The Collections: Special databases: Chapbook Collection
User's Guide to the Lilly Library Chapbook Index
The Lilly Library Chapbook Collection has at its core 1,900 chapbooks from England, Scotland, Ireland, France, and the United States, which were part of the Elisabeth W. Ball collection of children's books, received by the Library in 1983 from the Ball Foundation.
Chapbooks, as included in this collection, are "booklets, normally of eight or twenty-four pages, though other multiples of four can be encountered, usually illustrated on the title-page by a wood-cut, containing verse or prose matter calculated to appeal to a popular readership and sold most commonly for a penny either by pedlars or in some cases by the printer himself" (T, p. 76).
"Although they varied in size, the small ones, as a rule, being intended for children, the majority were about 5 1/2 by 3 1/2 inches in size . . . but there was really nothing fixed about their size or about the number of their pages. Selling foramounts ranging from a few farthings to a shilling, they were distributed by thousands, going into numerous homes and constituting the only reading matter of the family. The printing, in many cases, was execrable, the paper was even worse, and the woodcut illustrations, some of which did duty for various tales regardless of their fitness, were sometimes worse than the type, paper, and presswork combined" (NY, p. 3).
"They contained tales of popular heroes, legend and folklore, jests, notorious murders, ballads, almanacs, nursery rhymes, school lessons, farces, biblical tales, dream lore and other popular matter" as well as songbooks known as garlands (EB 277:5).
Although chapbooks in some form have existed virtually since the invention of printing, the vast majority were printed in the eighteenth and early nineteenth centuries. The rise of popular magazines and newspapers finally resulted in the demise of the chapbook by about 1850 to 1875.
In this collection we are specifically including several types of chapbooks which may, at first glance, seem to violate some of the details of the definition. For the most part these chapbooks fall into two categories, those with a non-standard (other than 4-8-16-32) number of pages and those with exceptional kinds or numbers of illustrations. Towards the end of the chapbook period (1850-1875) the readership was becoming more urban and just a shade more sophisticated. As a result printers began to produce chapbooks which were slightly more substantial either in illustration or numbers of pages. These were all cheaply printed, were frequently sold for between three-pence and six-pence, dealt with standard chapbook subject matter, and sometimes included colored printed paper wrappers. Sensational fold-out frontispieces in garish colors began to appear in the 1820s, such as in the publications of Thomas Richardson of Derby and Dean and Munday of London. Occasionally engravings of poor quality replaced the woodcut illustrations. Because these pieces seem to represent the final period of chapbook printing just prior to the appearance of popular literature in true book or serial form, they are included in the chapbook collection. Cheap juvenile picture books with one poorly colored woodcut per page, usually eight pages long and with thin colored paper covers were produced by printers such as Catnach and his successors, Ryle and W. S. Fortey, A. Park, and M. L. Marks, all of London. In America similar chapbooks appeared with decorated, colored paper wrappers, and were often designated as "Albany Edition" or "Mark's Edition." Because of the poor quality of printing and coloring, and the generally insubstantial nature of such pieces they are included in this collection of chapbooks. Similar, but larger, and often bound productions of McLoughlin in New York and T. Goode in London are not included for they are clearly across the border and within the realm of children's picture books.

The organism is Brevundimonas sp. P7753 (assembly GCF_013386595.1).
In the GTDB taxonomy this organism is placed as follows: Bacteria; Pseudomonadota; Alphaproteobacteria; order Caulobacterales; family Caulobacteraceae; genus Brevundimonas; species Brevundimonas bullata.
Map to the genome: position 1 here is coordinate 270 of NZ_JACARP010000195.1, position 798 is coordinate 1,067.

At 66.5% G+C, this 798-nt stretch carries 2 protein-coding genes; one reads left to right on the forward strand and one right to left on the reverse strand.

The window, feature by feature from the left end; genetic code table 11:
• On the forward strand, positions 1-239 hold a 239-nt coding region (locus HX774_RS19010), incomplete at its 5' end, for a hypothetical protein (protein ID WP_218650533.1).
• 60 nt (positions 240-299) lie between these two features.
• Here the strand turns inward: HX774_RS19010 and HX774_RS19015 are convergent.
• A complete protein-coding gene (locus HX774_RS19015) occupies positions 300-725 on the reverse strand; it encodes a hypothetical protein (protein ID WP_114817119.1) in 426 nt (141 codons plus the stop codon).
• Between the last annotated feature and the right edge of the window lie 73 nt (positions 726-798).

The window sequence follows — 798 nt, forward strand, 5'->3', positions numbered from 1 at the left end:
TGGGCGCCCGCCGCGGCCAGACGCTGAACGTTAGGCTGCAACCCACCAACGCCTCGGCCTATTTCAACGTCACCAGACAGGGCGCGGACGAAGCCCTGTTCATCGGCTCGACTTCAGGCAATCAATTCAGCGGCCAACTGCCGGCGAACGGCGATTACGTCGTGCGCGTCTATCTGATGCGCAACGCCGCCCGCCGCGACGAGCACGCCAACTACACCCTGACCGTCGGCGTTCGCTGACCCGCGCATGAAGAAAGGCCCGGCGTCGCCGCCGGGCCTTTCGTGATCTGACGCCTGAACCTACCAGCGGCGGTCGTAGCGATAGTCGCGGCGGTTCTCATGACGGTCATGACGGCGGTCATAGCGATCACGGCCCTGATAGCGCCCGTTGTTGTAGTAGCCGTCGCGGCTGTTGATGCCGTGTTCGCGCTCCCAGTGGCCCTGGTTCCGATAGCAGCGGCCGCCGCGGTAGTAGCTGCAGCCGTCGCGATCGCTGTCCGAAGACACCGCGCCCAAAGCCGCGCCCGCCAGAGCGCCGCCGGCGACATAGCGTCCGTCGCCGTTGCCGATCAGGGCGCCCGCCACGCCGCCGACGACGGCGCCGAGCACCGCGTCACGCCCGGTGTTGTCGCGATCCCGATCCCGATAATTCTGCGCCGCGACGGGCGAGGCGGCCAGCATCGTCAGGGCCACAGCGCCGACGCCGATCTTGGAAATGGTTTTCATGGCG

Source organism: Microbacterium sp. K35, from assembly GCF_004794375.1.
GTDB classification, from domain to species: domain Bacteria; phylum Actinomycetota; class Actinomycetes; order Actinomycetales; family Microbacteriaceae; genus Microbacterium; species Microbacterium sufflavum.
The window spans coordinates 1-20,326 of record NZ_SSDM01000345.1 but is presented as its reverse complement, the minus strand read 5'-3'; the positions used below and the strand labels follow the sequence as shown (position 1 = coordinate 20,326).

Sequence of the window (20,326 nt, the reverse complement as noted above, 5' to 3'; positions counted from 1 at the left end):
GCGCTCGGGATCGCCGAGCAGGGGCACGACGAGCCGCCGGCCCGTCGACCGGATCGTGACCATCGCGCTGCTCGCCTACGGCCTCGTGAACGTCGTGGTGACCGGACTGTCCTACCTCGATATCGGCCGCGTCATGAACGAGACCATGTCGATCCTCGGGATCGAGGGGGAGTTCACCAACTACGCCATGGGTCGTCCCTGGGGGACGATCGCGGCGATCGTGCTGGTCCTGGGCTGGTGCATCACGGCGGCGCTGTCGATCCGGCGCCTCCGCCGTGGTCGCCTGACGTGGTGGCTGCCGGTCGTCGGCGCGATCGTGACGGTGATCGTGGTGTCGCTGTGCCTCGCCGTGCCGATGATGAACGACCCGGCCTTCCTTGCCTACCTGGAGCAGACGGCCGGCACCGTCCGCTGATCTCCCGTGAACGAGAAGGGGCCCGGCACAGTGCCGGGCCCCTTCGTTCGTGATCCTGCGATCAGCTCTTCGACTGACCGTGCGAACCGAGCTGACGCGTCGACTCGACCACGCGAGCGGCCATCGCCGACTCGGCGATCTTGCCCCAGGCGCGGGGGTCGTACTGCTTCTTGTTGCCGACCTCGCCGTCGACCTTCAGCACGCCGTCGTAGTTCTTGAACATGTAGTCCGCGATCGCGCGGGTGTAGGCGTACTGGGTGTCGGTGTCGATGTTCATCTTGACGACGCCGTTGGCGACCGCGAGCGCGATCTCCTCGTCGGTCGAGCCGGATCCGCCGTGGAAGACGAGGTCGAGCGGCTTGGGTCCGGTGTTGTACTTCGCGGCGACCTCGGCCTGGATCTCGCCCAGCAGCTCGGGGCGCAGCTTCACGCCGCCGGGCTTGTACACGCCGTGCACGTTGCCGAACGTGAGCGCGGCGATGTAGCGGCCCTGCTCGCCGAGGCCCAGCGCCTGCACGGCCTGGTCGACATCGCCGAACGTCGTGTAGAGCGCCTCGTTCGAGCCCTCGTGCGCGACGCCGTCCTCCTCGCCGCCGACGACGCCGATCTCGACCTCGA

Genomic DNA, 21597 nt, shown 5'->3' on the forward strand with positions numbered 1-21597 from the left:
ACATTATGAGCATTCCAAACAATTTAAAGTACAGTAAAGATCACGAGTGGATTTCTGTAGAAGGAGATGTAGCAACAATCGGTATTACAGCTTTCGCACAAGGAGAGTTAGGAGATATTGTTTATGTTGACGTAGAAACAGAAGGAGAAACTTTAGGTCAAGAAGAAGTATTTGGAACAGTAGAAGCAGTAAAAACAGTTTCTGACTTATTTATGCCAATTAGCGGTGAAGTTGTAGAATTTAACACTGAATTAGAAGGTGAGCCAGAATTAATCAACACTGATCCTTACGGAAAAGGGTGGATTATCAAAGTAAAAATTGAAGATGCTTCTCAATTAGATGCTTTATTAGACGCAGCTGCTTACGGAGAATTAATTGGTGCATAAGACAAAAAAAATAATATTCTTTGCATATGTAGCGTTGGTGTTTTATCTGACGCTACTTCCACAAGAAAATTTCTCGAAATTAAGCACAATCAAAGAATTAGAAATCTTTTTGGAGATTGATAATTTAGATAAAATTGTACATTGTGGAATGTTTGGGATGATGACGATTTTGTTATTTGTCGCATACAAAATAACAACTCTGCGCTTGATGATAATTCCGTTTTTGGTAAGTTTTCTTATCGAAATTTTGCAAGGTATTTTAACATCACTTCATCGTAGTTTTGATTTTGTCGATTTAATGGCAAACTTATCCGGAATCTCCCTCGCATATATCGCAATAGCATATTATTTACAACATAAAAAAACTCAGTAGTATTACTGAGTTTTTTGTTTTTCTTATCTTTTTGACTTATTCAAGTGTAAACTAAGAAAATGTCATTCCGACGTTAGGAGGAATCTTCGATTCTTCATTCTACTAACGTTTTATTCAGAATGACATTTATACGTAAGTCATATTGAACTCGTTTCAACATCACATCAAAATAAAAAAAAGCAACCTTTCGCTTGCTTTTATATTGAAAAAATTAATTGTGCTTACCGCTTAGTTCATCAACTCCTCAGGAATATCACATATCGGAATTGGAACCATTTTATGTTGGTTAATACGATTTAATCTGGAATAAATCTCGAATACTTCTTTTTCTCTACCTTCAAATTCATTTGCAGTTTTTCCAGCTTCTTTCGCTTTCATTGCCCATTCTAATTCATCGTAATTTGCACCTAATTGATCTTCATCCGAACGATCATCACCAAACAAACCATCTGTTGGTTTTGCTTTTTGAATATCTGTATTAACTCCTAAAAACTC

Cataloging for the Chapbook Collection consists of fourteen basic pieces of information: call number, author, title, uniform title, publisher or printer, place of publication, secondary publisher and place, date, date source, pagination, country of publication, subject, and various comments. Each chapbook was assigned one of nineteen subject categories. These categories are:
- Religious & Moral
- Cheap Repository Tracts
- Household Manuals
- Historical, Political & Biographical
- Geographical Description, Local History, & Natural History
- Travel & Adventure
- Odd Characters & Strange Events
- Prose Fiction
- Legendary Romances, Fairy Stories & Folk Tales in Prose
- Nursery Rhymes
- Metrical Tales & Other Verse
- Song Books
- Jest Books, Humorous Fiction, Riddles, Valentine Writers, etc.
- Crimes & Criminals
- Books of Instruction
The Date Source Bibliography lists the sources used to determine the dates of publication of the chapbooks.Chapbook Collection call number: PR974.A1
For further information about the Chapbook Collection and any related materials contact The Lilly Library, Indiana University, 1200 E. Seventh Street, Bloomington, Indiana 47405. Telephone: (812) 855-2452. Fax: (812)855-3143. E-mail: firstname.lastname@example.org
This guide was preparted by by Diane K. Bauerle and Judith E. Endelman, The Lilly Library, Indiana University, June 1985.